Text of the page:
Hiking Fashion:  What to Wear when Climbing the Hills

Here’s an expression that’s been considered a nonsensical oxymoron for quite some time: hiking fashion. How can you be fashionable on the trail, when hiking is all about endurance, testing your limits and connecting with Mother Nature? Well, times are a-changing and comfort is as much a necessity when hiking, so we’ll tell you all about the newest, coolest equipment to wear.

The two golden rules of hiking are:

  1. Dress in layers.
  2. Wear moisture-wicking clothes.

And not necessarily in that order. We’ll talk about each layer next, so you’ll know exactly what to pick.

Shoes

We recommend that you never wear sandals when hiking, even if you’re doing it on a level ground. That’s because sandals don’t offer sufficient stability, and they don’t protect your feet from injuries. They also have thinner soles, so you’ll be prone to all sorts of aches and pains, particularly if you hike for prolonged periods of time.

Snickers can sometimes do the trick, but sports shoes are definitely more appropriate. The reason is they have a special design and use appropriate materials that cushion your feet against injuries, offering support to your ankles.

Boots are also a good choice in regards to support, and they come in different sizes, ankle-high, mid-calf high or knee-high. However, these might be heavier and warmer, therefore more appropriate for the cooler season.

Whatever you might choose, don’t forget to wear specific rock climbing shoes if you’re going to sneak in some rock climbing along with your hiking. So your shoes have to be very purpose-oriented, seeing as they’re extremely important to preventing the most common hiking injuries.

Base layer

Here, you’ll get to wear a top and leggings, but these clothing items should be really fit to your body. An elastic, stretchy material is better, but you shouldn’t choose something that retains moisture like cotton.

The reason relates to losing heat, especially when your skin feels damp and cold. So you need a moisture-wicking material that lets your skin breathe and allows you to feel comfortable and dry. These fabrics are also odor-resistant because they have an antibacterial coating which kills the bacteria responsible for that nasty smell.

You can get something made from nylon or merino wool. This fabric isn’t just moisture-wicking, it’s also very cool and thin, but it’s rather expensive.

Even if the weather is warmer, you still need a base layer for sun protection, and this is when the merino wool comes in really handy. However, dress with style as this might be your only layer during the hot summer hikes.

Middle layer

Since conserving heat is obviously important during all hikes, you should consider insulating materials for the middle layer, like fleece. This fabric traps the air inside, keeping you all warm. Conversely, the moisture is ‘allowed’ out so you won’t feel damp.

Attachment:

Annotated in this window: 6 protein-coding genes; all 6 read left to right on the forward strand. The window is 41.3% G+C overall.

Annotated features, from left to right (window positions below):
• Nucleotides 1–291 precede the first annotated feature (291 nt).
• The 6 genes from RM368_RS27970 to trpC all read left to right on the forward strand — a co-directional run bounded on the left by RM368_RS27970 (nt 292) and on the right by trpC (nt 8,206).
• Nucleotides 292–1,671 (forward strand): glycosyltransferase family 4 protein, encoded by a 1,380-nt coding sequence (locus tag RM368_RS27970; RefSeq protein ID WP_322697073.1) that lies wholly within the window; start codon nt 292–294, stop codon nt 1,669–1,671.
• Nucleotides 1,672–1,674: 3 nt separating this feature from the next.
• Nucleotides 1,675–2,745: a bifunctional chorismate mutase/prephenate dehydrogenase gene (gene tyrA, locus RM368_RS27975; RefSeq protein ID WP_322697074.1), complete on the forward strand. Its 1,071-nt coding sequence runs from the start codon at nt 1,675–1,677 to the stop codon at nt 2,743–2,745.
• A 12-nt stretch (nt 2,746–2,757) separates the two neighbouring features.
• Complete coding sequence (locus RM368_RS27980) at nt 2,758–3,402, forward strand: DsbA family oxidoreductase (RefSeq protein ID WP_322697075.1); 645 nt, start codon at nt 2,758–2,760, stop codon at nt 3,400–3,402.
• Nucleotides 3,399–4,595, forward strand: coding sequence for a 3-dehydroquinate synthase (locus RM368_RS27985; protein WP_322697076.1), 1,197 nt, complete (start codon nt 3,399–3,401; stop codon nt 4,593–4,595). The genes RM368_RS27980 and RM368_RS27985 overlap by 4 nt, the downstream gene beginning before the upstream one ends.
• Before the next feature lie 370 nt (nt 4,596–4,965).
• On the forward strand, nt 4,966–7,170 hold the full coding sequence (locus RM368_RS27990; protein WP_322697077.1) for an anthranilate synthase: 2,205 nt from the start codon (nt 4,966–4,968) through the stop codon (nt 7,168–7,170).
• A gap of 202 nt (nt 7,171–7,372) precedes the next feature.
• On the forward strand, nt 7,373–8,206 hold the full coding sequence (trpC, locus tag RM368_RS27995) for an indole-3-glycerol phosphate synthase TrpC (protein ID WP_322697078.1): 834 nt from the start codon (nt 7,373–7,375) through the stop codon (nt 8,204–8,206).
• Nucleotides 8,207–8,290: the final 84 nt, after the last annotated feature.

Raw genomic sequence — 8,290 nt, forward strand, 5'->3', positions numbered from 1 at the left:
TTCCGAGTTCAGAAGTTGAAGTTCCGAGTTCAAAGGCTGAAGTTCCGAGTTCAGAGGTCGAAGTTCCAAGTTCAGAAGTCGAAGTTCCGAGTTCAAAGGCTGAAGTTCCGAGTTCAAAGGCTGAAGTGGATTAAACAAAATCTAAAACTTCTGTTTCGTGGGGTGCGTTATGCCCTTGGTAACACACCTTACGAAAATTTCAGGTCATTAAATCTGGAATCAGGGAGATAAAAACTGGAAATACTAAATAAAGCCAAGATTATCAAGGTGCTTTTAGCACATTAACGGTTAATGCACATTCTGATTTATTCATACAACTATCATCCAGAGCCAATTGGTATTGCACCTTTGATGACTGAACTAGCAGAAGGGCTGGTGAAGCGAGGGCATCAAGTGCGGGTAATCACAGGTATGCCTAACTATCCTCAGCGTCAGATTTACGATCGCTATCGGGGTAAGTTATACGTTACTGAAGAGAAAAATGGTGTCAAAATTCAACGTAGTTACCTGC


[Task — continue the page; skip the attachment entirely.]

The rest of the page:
You can also choose a synthetic material in the warmer months. This is a lighter fabric, but it’s on par with fleece when it comes to providing good insulation. You can have more than just one clothing item here, or you might skip it altogether.

We recommend the gilet, especially if you want your torso kept warm while leaving enough room for your arms to move freely.

Outer layer

Because you always need to stay safe from the weather, a third outer layer is essential. So this layer consists of a jacket and pants that have to be warm enough, but also waterproof and windproof. What’s more, you should choose garments that can dry up fast, especially when it comes to pants.

And that’s not just for comfort or for packing fewer clothes. But an outer layer that absorbs a lot of water can become a danger while hiking. So the best quick dry pants out there will protect you while offering the benefit of a light, moisture-wicking garment.

Same goes for the jacket. While you need to be protected from rain, snow, and the wind, a jacket that allows water to penetrate it will ruin the advantages of the other two layers. Make sure the jacket is breathable too, and the hood won’t fall over your eyes.

Accessories

Don’t forget to get the best protection for your head, hands, eyes, and skin too. That starts with getting the proper hat to keep you safe from water, wind, and sun. It’s important to choose something light, with large brims and a high UV protection factor if you’re hiking during the summer. Conversely, a warmer, heavier hat is best for those cold, winter hikes.

A pair of waterproof, windproof, and puncture-resistant gloves can prevent your fingers freezing in extreme weather. But you might also need good gloves when doing chores around the camp, like cutting brush or putting up a shelter.

More, you should get good sunglasses to protect your eyes from very bright sun rays. There are all sorts of retinal damage that can happen when you least expect it, like when you’re hiking in the winter, and the sun rays are reflected by the snow. So don’t neglect your sunglasses even in the colder seasons.

Lastly, wear your sunscreen. If you want to stay safe from the sun and avoid skin cancer, it’s always important to wear a protective layer of sun lotion. And even an overcast weather can’t prevent the dangerous UV rays from doing their thing, especially if you’re on higher ground and the wind is blowing.

Where can you get that?

There are various stores and websites where you can browse for the right equipment. Our advice, however, is to choose your clothes and accessories from reputable brands. That doesn’t mean paying a lot, but it ensures you’ll be getting qualitative products and reliable craftsmanship.

Even better is to do your research first, and read a couple of reviews before making your decision, particularly if you’ll be acquiring a pricier item. That said, what would you recommend others in terms of hiking wear? Leave us a comment below!